There’s a first time for everything—including firing someone for violating a rule. But that may spell trouble if other employees weren’t punished for breaking the same rule. Make sure you carefully document exactly why you are firing an employee for the first time for breaking a particular rule.
If the rule is new, say so. If it’s old and others haven’t been punished, be prepared to show that you warned everyone that the next violation would result in discipline. Otherwise, expect a discrimination lawsuit.
Recent case: Harlan, who is black, was a detention officer at the Delaware County Juvenile Detention Center.
A policy prohibited employees from using cellphones within the facility. Harlan was fired after being videotaped making a cellphone call that lasted about five minutes. He used his phone in a stairwell and locker area that inmates couldn’t access. Harlan was the first employee fired under the cellphone policy.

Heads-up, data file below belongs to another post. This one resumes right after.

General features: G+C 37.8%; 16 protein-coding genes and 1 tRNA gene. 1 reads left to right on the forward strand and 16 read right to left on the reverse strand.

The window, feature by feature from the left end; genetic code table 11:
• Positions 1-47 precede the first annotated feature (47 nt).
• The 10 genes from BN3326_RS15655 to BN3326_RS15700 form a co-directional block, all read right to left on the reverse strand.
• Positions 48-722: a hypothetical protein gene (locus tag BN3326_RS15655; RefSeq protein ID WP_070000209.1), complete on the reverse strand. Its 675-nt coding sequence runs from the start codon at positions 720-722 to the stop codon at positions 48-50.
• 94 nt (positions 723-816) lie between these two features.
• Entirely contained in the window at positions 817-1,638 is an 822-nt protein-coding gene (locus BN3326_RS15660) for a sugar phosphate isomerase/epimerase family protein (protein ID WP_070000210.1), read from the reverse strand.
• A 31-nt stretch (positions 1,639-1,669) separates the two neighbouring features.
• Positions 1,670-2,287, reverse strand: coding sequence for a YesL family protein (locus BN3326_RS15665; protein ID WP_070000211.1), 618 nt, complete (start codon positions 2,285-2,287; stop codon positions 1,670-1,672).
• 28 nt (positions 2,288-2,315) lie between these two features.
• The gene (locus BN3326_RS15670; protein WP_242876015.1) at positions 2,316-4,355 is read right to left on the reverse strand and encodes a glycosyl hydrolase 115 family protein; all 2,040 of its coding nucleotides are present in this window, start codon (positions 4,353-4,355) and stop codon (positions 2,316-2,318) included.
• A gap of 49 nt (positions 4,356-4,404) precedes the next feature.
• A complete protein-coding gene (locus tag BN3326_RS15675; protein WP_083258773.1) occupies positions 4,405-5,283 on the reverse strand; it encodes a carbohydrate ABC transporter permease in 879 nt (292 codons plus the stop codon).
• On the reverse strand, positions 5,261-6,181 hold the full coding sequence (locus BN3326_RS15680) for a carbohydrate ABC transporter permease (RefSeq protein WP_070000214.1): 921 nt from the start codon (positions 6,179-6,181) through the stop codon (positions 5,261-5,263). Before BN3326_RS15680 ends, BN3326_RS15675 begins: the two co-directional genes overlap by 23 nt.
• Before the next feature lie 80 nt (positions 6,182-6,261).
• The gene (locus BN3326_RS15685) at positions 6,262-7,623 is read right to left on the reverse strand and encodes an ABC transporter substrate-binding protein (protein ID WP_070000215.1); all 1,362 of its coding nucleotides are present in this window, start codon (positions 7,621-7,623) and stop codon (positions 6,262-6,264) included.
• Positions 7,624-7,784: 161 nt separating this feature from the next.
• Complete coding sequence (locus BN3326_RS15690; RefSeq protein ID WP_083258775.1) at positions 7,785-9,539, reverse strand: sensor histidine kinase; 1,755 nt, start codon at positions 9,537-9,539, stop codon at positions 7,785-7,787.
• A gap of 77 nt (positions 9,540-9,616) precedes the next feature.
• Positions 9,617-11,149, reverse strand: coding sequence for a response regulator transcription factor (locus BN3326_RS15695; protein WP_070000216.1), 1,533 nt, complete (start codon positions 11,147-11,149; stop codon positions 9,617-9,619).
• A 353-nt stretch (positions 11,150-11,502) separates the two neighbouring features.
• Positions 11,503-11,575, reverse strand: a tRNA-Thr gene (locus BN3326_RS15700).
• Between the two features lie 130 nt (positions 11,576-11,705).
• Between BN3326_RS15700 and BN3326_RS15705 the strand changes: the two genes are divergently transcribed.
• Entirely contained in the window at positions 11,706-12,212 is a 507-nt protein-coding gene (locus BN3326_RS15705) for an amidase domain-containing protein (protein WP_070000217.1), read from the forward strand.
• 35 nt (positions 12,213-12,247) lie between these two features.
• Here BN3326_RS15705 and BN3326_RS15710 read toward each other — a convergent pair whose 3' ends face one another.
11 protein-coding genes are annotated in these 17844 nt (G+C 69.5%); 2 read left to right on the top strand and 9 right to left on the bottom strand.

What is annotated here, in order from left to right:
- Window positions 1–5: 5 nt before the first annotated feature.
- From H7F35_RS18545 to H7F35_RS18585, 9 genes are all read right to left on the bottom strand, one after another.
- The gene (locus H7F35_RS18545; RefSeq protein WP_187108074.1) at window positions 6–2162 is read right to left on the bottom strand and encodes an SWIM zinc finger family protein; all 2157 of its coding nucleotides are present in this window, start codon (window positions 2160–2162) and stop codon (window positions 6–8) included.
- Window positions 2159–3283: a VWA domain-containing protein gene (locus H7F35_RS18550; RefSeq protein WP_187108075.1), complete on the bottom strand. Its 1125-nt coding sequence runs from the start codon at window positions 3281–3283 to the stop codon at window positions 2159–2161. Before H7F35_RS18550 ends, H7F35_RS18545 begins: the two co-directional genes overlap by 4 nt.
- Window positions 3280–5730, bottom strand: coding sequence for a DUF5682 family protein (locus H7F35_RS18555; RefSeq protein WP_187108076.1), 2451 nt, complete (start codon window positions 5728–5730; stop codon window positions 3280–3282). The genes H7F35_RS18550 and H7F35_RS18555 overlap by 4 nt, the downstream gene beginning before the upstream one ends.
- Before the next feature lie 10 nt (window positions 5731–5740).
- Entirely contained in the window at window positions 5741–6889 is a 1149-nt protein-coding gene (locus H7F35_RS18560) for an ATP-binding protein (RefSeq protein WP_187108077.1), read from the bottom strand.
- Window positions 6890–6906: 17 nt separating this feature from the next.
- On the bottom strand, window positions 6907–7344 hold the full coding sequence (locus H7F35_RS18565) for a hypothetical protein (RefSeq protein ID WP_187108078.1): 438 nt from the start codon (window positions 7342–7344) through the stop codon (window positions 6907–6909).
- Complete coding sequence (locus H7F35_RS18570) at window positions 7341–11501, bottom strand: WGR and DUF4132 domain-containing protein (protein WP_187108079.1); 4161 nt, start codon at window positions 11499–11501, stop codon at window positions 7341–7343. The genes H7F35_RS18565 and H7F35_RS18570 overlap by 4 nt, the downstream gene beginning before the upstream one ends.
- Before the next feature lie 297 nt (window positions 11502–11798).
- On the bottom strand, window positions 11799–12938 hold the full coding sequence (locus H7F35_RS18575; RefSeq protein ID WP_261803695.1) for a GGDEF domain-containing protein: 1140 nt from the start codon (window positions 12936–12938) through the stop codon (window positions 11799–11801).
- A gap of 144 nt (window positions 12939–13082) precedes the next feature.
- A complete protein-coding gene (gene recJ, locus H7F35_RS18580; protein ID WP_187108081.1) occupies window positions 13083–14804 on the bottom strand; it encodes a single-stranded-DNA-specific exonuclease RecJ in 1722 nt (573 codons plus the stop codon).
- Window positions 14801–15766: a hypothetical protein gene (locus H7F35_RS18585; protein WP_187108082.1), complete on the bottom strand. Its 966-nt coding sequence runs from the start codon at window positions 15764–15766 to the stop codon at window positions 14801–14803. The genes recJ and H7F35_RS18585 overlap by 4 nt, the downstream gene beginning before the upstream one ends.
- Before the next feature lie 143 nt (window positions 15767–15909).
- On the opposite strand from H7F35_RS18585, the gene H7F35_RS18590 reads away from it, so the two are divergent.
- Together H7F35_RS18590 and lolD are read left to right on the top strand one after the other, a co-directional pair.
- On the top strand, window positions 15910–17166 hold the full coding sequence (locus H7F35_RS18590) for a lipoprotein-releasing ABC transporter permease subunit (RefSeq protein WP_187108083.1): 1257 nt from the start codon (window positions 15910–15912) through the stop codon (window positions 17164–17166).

He sued, alleging race discrimination. He pointed out that white employees caught using cellphones had not been fired. The detention center couldn’t explain why it singled out Harlan. The court said his lawsuit could go forward. (Johnson v. Delaware County Juvenile Detention Center, No. 13-3060, 3rd Cir., 2013)
Final note: Courts don’t want to interfere with how you discipline workers, but do want to see fairness. Make their job easier. If you adopt a new rule, make sure every employee knows about it. Explain the consequences, including the possibility that breaking the rule can mean termination. Then enforce the rule uniformly.
If you’re starting to enforce an old rule, let employees know that also. Explain that in the past, enforcement has been lax but that this is about to change.
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